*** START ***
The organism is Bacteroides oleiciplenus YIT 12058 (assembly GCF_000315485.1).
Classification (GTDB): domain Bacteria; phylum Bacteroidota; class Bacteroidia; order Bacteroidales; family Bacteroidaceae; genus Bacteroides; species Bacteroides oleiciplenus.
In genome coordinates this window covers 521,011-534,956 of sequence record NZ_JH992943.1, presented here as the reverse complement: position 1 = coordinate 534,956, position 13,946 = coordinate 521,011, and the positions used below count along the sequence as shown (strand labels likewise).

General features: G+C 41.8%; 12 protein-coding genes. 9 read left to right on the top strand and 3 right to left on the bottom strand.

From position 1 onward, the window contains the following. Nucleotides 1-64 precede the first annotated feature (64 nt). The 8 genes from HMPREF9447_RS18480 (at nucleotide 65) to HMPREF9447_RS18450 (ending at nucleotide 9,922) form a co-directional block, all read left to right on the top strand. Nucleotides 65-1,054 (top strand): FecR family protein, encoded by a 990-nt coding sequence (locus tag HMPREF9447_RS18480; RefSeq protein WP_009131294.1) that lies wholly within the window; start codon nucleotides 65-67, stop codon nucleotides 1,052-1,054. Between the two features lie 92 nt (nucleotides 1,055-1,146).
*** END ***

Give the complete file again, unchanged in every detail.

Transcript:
The organism is Bacteroides oleiciplenus YIT 12058 (assembly GCF_000315485.1).
Classification (GTDB): domain Bacteria; phylum Bacteroidota; class Bacteroidia; order Bacteroidales; family Bacteroidaceae; genus Bacteroides; species Bacteroides oleiciplenus.
In genome coordinates this window covers 521,011-534,956 of sequence record NZ_JH992943.1, presented here as the reverse complement: position 1 = coordinate 534,956, position 13,946 = coordinate 521,011, and the positions used below count along the sequence as shown (strand labels likewise).

General features: G+C 41.8%; 12 protein-coding genes. 9 read left to right on the top strand and 3 right to left on the bottom strand.

From position 1 onward, the window contains the following. Nucleotides 1-64 precede the first annotated feature (64 nt). The 8 genes from HMPREF9447_RS18480 (at nucleotide 65) to HMPREF9447_RS18450 (ending at nucleotide 9,922) form a co-directional block, all read left to right on the top strand. Nucleotides 65-1,054 (top strand): FecR family protein, encoded by a 990-nt coding sequence (locus tag HMPREF9447_RS18480; RefSeq protein WP_009131294.1) that lies wholly within the window; start codon nucleotides 65-67, stop codon nucleotides 1,052-1,054. Between the two features lie 92 nt (nucleotides 1,055-1,146).